Posts Tagged ‘Speechwriting’

I Tried Stand-Up, and Improved my Speeches

Many thanks to Vital Speeches of the Day editor David Murray, for publishing my piece on the lessons speechwriters can learn from the craft of stand-up comedy. In the article, I describe how–after years of fear of failure–I finally took the plunge and tried my hand at stand-up. Wisely, I took a course first, which was superb, taught by our wonderful teacher Chris Coccia, a Philadelphia comic. The big surprise was how much the class and the experience also taught me about speechwriting. You’ll find the complete post here.

Learning from Great Commencement Speeches

microphoneI admit it, when it comes to the use of analytics, I’ve been a skeptic. I know the use of sophisticated statistical analysis has yielded important insights in many fields. But in some areas, like being a sports fan, it seemed to squeeze out the fun, and in other areas, like speechwriting, I was convinced it really didn’t have much of a useful role.

Well, I may have to give up some of my Luddite ways. Quantified Communications is doing really interesting work to (in their words) “combine data science and human expertise to improve the way people communicate.”

One blog post in particular caught my eye. QC used a proprietary analytical tool to see what CEO’s could learn from the 13 best commencement speeches of all time (as selected by Business Insider.) In particular, key characteristics of the commencement speeches were compared to important elements of the average executive keynote.

Every CEO and speechwriter for a CEO should pay heed to the findings.

First, the outstanding commencement speakers were much better at building trust through confident, authentic language than the average CEO. The commencement speeches came “across as 42% more authentic and 15% more confident.”

However, where the CEOs really lagged behind was in using “clear and engaging language to keep the audience’s attention.”  The great commencement speeches were a stunning 81% clearer and 86% more engaging than the average executive keynote.

Now, as someone who has heard and read a lot of executive presentations, I must say this finding doesn’t surprise me. I just hope these analytics will give communication pro’s ammunition they can use to encourage clients to do a lot more to build audience trust and engage listeners.

Inauguration Speech Advice Part 1: Learn from the Worst

170px-WGHardingI’m quite sure that Donald Trump’s speechwriting team will not be looking to me for advice on preparing his inauguration speech. But, what the heck, I’m going to offer some anyway, in my next couple blog posts.

Unsought bit of advice #1 … learn from Harding.

In the 1920’s, William Gibbs McAdoo a Democratic Senator from California, described the speeches of President Warren G. Harding, with these words:  “[A]n army of pompous phrases moving across the landscape in search of an idea.”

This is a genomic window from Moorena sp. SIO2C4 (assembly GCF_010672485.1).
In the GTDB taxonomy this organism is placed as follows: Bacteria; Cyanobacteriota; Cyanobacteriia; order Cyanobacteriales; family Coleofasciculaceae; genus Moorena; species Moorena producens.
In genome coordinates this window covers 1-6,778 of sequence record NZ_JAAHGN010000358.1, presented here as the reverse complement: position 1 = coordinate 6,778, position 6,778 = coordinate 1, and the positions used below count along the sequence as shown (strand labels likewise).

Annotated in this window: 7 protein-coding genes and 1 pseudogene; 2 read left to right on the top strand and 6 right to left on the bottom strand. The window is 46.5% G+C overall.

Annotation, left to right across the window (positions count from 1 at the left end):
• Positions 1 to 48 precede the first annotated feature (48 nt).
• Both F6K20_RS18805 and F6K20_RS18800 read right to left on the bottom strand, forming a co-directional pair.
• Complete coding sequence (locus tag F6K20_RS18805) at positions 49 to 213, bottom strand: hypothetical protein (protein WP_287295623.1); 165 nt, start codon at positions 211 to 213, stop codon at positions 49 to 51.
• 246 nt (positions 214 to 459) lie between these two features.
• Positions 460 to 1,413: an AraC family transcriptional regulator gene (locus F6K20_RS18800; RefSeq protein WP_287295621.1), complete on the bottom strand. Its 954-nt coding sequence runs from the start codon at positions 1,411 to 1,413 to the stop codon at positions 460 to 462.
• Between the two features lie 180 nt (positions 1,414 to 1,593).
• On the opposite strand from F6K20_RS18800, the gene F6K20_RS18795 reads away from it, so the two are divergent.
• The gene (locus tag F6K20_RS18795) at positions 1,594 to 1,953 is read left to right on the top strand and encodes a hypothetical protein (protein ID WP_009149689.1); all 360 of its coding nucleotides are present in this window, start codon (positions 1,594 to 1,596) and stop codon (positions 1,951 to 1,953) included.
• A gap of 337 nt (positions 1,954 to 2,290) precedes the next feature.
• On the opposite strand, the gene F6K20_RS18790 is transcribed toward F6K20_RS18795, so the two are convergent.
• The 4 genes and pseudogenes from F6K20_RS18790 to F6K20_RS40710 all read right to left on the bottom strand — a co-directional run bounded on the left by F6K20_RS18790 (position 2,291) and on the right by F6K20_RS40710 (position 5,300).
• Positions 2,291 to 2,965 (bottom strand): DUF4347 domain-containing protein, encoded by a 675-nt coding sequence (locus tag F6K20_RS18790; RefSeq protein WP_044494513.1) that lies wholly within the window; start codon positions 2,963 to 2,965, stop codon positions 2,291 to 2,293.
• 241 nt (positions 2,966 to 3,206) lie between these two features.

Harding certainly got off to a really bad start, delivering an inauguration speech that is usually rated as among the worst, if not the very worst, ever given.

Just a few samples (I read it in full so you don’t have to.):

Let us express renewed and strengthened devotion, in grateful reverence for the immortal beginning, and utter our confidence in the supreme fulfillment.

But America, our America, the America builded on the foundation laid by the inspired fathers, can be a party to no permanent military alliance. It can enter into no political commitments, nor assume any economic obligations which will subject our decisions to any other than our own authority.

The unselfishness of these United States is a thing proven; our devotion to peace for ourselves and for the world is well established; our concern for preserved civilization has had its impassioned and heroic expression.

With the nation-wide induction of womanhood into our political life, we may count upon her intuitions, her refinements, her intelligence, and her influence to exalt the social order. We count upon her exercise of the full privileges and the performance of the duties of citizenship to speed the attainment of the highest state.

The speechwriting lesson here could not be more clear: stay away from platitudes, clichés, and leaden phrasing.

Quote Box: What Speechwriters Hate

At the White House, even the most rudimentary speech is read by about a dozen people (if not more). This is also a terrible process for any writer since their words are invariably dumbed down by some political operative or second-guessed by some literal-minded lawyer, or rewritten by some staff person with a literary bent who has the great American novel in his desk drawer.

Matt Latimer,  former speechwriter for President George W. Bush,

Politico, July 16, 2016

Quote Box: Speeches Can Make a Difference

… the timeworn method of repeating a clear message can still, over time, change minds and then outcomes. 

Jeff Shesol, Five Myths About Political Speechwriting, Washington Post, July 2016